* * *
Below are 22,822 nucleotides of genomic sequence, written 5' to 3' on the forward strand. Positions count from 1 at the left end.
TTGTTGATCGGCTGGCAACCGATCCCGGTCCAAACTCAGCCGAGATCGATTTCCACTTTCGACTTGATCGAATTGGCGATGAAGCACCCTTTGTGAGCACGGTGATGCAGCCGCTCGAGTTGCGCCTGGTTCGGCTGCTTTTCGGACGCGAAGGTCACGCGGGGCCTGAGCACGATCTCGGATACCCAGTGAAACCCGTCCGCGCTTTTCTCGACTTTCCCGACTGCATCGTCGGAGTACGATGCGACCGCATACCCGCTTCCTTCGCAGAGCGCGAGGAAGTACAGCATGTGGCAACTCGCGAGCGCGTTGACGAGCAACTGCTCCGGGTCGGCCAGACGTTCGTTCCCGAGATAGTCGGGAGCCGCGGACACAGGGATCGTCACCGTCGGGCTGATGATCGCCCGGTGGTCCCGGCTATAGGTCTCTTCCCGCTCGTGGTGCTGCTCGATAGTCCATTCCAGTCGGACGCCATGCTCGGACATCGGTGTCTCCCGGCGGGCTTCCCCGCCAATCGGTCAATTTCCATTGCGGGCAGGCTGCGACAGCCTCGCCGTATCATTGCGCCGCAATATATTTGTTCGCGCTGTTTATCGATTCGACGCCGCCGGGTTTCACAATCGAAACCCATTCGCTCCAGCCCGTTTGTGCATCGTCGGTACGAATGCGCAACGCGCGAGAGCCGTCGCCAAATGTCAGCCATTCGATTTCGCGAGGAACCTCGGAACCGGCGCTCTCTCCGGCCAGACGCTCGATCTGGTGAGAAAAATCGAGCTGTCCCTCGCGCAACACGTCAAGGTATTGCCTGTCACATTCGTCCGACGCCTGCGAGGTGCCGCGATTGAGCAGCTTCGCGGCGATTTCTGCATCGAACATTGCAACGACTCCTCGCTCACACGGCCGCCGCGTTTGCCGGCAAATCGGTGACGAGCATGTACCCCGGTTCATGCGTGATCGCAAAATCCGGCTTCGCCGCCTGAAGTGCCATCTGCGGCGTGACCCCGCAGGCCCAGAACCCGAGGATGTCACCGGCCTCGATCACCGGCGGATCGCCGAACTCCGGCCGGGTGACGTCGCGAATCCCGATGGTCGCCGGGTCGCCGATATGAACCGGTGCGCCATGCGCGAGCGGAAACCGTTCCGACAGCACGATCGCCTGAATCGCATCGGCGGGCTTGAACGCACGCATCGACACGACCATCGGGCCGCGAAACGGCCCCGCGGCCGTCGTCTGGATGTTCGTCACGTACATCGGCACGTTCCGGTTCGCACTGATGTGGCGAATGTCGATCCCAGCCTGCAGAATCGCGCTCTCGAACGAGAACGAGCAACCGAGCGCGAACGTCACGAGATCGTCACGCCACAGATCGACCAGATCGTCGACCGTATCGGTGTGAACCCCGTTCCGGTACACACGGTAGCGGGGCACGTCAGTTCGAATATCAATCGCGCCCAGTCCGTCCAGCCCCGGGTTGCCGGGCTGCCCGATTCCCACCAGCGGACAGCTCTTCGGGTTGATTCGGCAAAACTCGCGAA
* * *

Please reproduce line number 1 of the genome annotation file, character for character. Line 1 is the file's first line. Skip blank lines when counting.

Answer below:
Below are 22,822 nucleotides of genomic sequence, written 5' to 3' on the forward strand. Positions count from 1 at the left end.